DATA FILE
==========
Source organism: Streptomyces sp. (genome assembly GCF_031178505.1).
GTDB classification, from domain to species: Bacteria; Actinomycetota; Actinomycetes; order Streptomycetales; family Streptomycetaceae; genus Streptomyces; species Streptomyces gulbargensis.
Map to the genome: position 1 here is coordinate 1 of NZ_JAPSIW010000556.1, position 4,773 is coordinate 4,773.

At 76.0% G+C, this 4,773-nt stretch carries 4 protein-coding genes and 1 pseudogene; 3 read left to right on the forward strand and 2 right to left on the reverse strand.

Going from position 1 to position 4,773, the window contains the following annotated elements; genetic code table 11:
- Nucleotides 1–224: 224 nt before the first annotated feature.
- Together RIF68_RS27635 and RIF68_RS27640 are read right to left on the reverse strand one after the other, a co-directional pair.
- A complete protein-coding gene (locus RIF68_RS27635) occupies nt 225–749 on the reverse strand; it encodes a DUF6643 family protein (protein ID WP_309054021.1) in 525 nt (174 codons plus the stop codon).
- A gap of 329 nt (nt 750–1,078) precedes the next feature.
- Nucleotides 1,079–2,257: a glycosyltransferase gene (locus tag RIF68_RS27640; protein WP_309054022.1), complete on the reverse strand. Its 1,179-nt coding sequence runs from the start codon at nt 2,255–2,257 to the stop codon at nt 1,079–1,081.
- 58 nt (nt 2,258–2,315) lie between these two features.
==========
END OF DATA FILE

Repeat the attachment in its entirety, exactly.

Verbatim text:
Source organism: Streptomyces sp. (genome assembly GCF_031178505.1).
GTDB classification, from domain to species: Bacteria; Actinomycetota; Actinomycetes; order Streptomycetales; family Streptomycetaceae; genus Streptomyces; species Streptomyces gulbargensis.
Map to the genome: position 1 here is coordinate 1 of NZ_JAPSIW010000556.1, position 4,773 is coordinate 4,773.

At 76.0% G+C, this 4,773-nt stretch carries 4 protein-coding genes and 1 pseudogene; 3 read left to right on the forward strand and 2 right to left on the reverse strand.

Going from position 1 to position 4,773, the window contains the following annotated elements; genetic code table 11:
- Nucleotides 1–224: 224 nt before the first annotated feature.
- Together RIF68_RS27635 and RIF68_RS27640 are read right to left on the reverse strand one after the other, a co-directional pair.
- A complete protein-coding gene (locus RIF68_RS27635) occupies nt 225–749 on the reverse strand; it encodes a DUF6643 family protein (protein ID WP_309054021.1) in 525 nt (174 codons plus the stop codon).
- A gap of 329 nt (nt 750–1,078) precedes the next feature.
- Nucleotides 1,079–2,257: a glycosyltransferase gene (locus tag RIF68_RS27640; protein WP_309054022.1), complete on the reverse strand. Its 1,179-nt coding sequence runs from the start codon at nt 2,255–2,257 to the stop codon at nt 1,079–1,081.
- 58 nt (nt 2,258–2,315) lie between these two features.